Try this one
Try this one
Originally Posted by molo
Come on SLACKERS!!!
The more important issue is???? Are those metal boxes grounded? If not, that ground wire aint doin much.
If you are going from 2 prong to 3 prong with no ground available you must use GFCI protection.
The theory is that someone will assume they are grounded (by looking at the 3 prong configuation) and get hurt (by means of a faulty tool etc.) as a result.
Alectrician....your not doing your home work.....read the first post that has all pertinent info of the question.
Cass - he clearly read the original post, he even quoted it - but the "ground wire" could mean "ground wire between the receptacle and the box" - it's not clear in the OP.
And even if Molo meant the ground wire coming from the panel; if it's old work, he should check to make sure it's actually grounded. Wouldn't be the first time a green wire didn't actually connect to anything.
There was, however, no reason to call everyone slackers... :)
The ground is coming from the box. I would like to make sure it is grounded, how can I do this? Also, my original thought is that replacing the 12 outlets with new ones was a job I could do myself. I see that there are concerns when doing a project like this, and that is why I originally posted. Do you pros think this is a project I should DIY?
Your right on both counts......Quote:
Originally Posted by frenchie
Originally Posted by molo
Sincerely, Joe Tedesco
And...is "slackers" a cuss word or something?
It's time to unbunch the panties fellas.
Are others as amazed as I at the junk that passes UL testing these days. I so often find electrical components that have plastic components with the consistency of charcoal briquettes after a few years use. Unscrew a bulb, and the socket falls apart.
Joe! I take it you do not thing anyone should even change a light bulb if they are not licensed electricians.
Get a simple outlet tester and plug it into the outlet. The light configuration will tell you if there is a working ground or not, and if the wires are correctly polarized. And YES, it is a simple DIY project if you turn off the power first.
That wasn't Joe, it was Aelectrician.
Not "electrician", which is Joe's sockpuppet.
Aelectrician is known to me, he uses the same handle at JLC; I'll vouch for him.
He does like to poke fun at Joe with posts like the one above, it's the 2nd or 3rd one I've seen...
I could be wrong, but with the "unwad panties" comment... I think it was just a joking way of saying: "sure, you can DIY it; but I never told you that, okay? wink, wink."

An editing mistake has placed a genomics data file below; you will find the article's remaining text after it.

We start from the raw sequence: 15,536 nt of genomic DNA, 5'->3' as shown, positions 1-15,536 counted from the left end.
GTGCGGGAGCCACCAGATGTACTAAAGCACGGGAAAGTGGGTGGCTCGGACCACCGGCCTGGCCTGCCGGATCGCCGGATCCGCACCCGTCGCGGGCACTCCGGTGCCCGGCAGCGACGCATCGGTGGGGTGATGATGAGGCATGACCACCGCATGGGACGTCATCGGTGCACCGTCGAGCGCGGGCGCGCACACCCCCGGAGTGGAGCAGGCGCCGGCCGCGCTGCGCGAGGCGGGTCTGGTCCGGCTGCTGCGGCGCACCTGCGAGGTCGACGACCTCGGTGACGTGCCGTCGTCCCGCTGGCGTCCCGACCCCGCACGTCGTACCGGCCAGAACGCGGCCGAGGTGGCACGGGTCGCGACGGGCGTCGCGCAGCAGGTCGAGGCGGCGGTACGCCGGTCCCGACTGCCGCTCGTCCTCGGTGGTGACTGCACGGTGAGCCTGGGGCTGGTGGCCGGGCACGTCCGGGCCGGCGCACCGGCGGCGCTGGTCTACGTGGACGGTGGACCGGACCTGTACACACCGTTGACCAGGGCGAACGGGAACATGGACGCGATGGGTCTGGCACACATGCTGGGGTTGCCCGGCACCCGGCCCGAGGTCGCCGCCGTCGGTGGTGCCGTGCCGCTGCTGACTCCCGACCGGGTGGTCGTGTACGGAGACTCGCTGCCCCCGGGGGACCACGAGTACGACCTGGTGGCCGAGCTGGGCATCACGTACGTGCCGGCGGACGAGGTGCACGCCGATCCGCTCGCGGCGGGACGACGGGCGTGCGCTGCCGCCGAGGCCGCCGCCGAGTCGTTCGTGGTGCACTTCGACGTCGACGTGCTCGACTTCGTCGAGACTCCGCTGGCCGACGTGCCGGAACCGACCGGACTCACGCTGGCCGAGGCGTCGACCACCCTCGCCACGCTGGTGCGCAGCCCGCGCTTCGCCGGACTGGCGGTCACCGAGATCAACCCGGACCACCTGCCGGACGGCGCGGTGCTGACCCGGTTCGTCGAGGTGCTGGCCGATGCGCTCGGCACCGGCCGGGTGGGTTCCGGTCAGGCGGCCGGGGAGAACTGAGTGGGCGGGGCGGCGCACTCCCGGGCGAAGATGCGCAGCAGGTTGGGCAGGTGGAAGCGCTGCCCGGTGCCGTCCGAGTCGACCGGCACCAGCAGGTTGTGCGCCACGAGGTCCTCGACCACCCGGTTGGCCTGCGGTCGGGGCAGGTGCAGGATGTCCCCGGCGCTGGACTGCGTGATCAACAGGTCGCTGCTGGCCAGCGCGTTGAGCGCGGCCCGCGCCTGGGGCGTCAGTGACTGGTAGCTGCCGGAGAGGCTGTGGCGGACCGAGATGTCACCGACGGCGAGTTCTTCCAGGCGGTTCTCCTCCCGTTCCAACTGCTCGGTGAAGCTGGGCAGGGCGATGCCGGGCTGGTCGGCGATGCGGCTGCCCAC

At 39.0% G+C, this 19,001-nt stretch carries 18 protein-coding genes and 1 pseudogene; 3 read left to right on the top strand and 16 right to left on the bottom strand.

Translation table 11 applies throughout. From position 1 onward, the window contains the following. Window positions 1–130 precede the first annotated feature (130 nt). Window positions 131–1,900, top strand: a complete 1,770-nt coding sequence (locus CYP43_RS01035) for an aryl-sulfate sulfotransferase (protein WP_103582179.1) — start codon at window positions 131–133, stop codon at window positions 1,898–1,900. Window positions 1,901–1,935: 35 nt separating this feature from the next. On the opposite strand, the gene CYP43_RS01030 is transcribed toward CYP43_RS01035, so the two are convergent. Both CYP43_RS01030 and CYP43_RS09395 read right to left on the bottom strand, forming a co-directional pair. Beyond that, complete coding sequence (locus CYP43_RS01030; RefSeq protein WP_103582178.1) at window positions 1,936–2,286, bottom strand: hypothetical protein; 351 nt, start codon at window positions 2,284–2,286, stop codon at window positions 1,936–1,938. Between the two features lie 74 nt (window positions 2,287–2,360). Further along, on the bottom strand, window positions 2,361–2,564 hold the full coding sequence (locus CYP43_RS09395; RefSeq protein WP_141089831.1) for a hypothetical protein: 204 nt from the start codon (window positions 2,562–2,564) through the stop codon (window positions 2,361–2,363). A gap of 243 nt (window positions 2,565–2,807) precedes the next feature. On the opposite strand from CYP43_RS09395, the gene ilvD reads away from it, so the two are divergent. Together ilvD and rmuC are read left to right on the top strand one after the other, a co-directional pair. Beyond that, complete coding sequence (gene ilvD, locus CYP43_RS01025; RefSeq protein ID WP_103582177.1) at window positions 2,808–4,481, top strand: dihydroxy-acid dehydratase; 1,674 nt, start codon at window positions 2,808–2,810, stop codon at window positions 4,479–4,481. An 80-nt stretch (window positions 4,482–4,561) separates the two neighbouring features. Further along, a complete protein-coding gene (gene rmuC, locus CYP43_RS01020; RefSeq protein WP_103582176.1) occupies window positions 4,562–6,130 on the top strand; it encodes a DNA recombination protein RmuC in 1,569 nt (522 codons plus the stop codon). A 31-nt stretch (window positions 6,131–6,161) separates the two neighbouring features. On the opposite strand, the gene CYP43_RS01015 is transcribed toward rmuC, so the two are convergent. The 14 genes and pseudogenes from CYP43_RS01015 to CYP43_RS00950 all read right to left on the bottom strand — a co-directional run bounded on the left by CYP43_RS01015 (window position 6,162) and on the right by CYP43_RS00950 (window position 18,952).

Easiest way I can think of to check for ground, is replace them, and use a plug-in receptacle tester to check them as you go.
Ok, I found a few "good ones" this weekend. It's a bit hot out but cool in the basement so I decided to fix 4 recepticals that had bad grounds.
The first one was simple, just change out the receptical to a new style with ground lug and hook-up the ground wire.
The next two made me mutter. Whoever hooked'em up cut the ground wire back as far as they could. Guess they didn't want it in the way. Fortunately there was enough slack in the wall to pull wire out and get everything connected.
The fourth one took a little tracking down. This one had the ground wire "neglected" in a ceiling junction box. Argggh. I suppose someone could think that shiney copper wire was just for decoration. It does seem awful easy just to twist'em together though.
Anyway, I mostly used the side lugs but did one backstab just 'cause it was convienent. I did manage to let a few sparks out of the wire but evidently not all of'em and the majic smoke still seems to be present. Don't tell anyone about me letting some of the sparks go.
The real charmer is one receptical in the family room. No ground wire at all but it has a three prong plug. It's a shallow box too so I don't know if I can find a slim enough gfci. The wire is behind paneling and inside some sort of flex armour but the flex isn't anchored to the receptical box. If I force the armour against the box, I get a ground. Otherwise, no go.
Jus' wunnerful stuff.
if someone signs it "Sincerely, Joe Tedesco", then I would assume he is the one writing. If not then it is a subterfuge using an alias.
Note that the member name was not "Aelectrician" , it was "Alectrician"
Who's who in the zoo???
If you can find the circuit breaker, know how to verify that ALL leads in the box are not live, and a little skill, then, unless your municipality restricts this to licensed electricians, you can do this yourself. When the box is used in a chain (daisy chain), I think it is better to use a wire nut to connect the wires and use a pigtail to connect to the outlet. While it doesn't happen too often, repeated heating and cooling of the connection can cause the screws to loosen slightly, thus giving you a flakey connection down the line that is very hard to find sometimes.
If you have any of those outlets that are served by multiple feeds, it is very important to watch what was done with the jumpers between the recepticles and the color of the wires attached. Break off only the jumpers as done in the original installation.
Wrap the wires clockwise around the screws.
Originally Posted by CHH
Heh heh ...welcome to my world.
You guy's never heard of "sincerely" posts? Stick around and you might learn something other than trade secrets.